Savoring Winter Before It’s Gone

     I am starting to feel that spring is around the corner.  But it is still winter for a few more weeks, so I will savor what’s left of it.  For my own enjoyment, and I hope for yours, I would like to share with you a few reflections on the passing season from a writer I love, Annie Dillard.  These excerpts are from her essay, aptly titled Winter, included in her 1974 book The Pilgrim at Tinker Creek.  I thank my friend Seth Binsted for reminding me of how much I love this book that I first read more than 30 years ago.

     Annie Dillard is both a naturalist and a gifted writer.  Her descriptions–and the wonders she describes–evoke many a ‘wow’ from me. 

     “It snowed.  It snowed all yesterday and never emptied the sky, although the clouds looked so low and heavy they might drop all at once with a thud.  The light is diffuse and hueless, like the light on paper inside a pewter bowl.  The snow looks light and the sky dark, but in fact the sky is lighter than the snow.  Obviously the thing illuminated cannot be lighter than its illuminator.  The classical demonstration of this point involves simply laying a mirror flat on the snow so that it reflects in its surface the sky, and comparing by sight this value to that of the snow.  This is all very well, even conclusive, but the illusion persists.  The dark is overhead and the light at my feet;  I’m walking upside-down in the sky.”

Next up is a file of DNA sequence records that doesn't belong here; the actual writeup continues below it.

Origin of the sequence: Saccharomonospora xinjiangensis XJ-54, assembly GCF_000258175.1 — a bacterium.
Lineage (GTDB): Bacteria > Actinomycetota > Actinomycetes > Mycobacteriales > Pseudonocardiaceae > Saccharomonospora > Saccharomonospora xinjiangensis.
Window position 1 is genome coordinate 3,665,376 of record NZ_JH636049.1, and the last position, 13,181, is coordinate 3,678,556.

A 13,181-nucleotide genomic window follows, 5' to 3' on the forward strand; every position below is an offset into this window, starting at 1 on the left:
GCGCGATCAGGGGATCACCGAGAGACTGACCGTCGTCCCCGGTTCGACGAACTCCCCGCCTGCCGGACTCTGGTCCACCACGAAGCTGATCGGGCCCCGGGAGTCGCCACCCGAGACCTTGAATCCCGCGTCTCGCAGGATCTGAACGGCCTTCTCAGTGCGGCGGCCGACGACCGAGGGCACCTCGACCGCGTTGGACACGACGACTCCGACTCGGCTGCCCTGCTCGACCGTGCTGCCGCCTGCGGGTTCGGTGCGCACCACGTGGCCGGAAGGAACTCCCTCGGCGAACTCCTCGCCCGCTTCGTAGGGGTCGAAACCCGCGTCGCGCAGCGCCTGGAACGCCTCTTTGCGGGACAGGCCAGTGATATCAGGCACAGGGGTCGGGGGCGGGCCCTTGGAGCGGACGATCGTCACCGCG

“Sant-Exupery says that when flocks of wild geese migrate high over a barnyard, the cocks and even the dim, fatted chickens fling themselves a foot or so into the air and flap for the south.”

     “Yesterday I watched a curious nightfall.  The cloud ceiling took on a warm tone, deepened, and departed as if drawn on a leash.  I could no longer see the fat snow flying against the sky;  I could see it only as it fell before dark objects.  Any object at a distance–like the dead, ivy-covered walnut I see from the bay window–looked like a black-and-white frontispiece seen through the sheet of white tissue.  It was like dying, this watching the world recede into deeper and deeper blues while the snow piled;  silence swelled and extended, distance dissolved, and soon only concentration at the largest shadows let me make out the movement of falling snow, and that too failed.  The snow on the yard was blue as ink, faintly luminous;  the sky violet.  The bay window betrayed me, and started giving me back the room’s lamps.  It was like dying, that growing dimmer and deeper and then going out.”

One Response to “Savoring Winter Before It’s Gone”

  1. Jean Larson Says:

    I loved reading Annie Dillard’s books many years ago. She taught me to examine every aspect of the shoreline around the lake I was visiting at the time.
    It may be time to revisit Pilgrim at Tinker Creek. Thank you for bringing her back.

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